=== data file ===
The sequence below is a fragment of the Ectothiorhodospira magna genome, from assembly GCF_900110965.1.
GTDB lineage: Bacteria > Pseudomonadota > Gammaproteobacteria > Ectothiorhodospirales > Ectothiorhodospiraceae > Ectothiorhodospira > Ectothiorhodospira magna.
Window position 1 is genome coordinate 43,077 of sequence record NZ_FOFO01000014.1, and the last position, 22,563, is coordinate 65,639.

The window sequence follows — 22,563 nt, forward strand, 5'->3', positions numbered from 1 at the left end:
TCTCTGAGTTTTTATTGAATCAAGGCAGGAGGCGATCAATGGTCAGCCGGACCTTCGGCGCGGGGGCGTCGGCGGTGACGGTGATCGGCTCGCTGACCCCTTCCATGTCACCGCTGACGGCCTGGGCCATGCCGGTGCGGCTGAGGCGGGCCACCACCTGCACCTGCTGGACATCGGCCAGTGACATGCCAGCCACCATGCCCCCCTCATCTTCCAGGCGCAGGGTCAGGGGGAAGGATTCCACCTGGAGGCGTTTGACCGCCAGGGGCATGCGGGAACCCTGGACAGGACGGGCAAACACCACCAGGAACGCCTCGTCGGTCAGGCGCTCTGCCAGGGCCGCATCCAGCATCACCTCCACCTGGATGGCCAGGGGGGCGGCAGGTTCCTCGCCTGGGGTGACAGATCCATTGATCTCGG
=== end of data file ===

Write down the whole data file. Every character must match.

The sequence below is a fragment of the Ectothiorhodospira magna genome, from assembly GCF_900110965.1.
GTDB lineage: Bacteria > Pseudomonadota > Gammaproteobacteria > Ectothiorhodospirales > Ectothiorhodospiraceae > Ectothiorhodospira > Ectothiorhodospira magna.
Window position 1 is genome coordinate 43,077 of sequence record NZ_FOFO01000014.1, and the last position, 22,563, is coordinate 65,639.

The window sequence follows — 22,563 nt, forward strand, 5'->3', positions numbered from 1 at the left end:
TCTCTGAGTTTTTATTGAATCAAGGCAGGAGGCGATCAATGGTCAGCCGGACCTTCGGCGCGGGGGCGTCGGCGGTGACGGTGATCGGCTCGCTGACCCCTTCCATGTCACCGCTGACGGCCTGGGCCATGCCGGTGCGGCTGAGGCGGGCCACCACCTGCACCTGCTGGACATCGGCCAGTGACATGCCAGCCACCATGCCCCCCTCATCTTCCAGGCGCAGGGTCAGGGGGAAGGATTCCACCTGGAGGCGTTTGACCGCCAGGGGCATGCGGGAACCCTGGACAGGACGGGCAAACACCACCAGGAACGCCTCGTCGGTCAGGCGCTCTGCCAGGGCCGCATCCAGCATCACCTCCACCTGGATGGCCAGGGGGGCGGCAGGTTCCTCGCCTGGGGTGACAGATCCATTGATCTCGG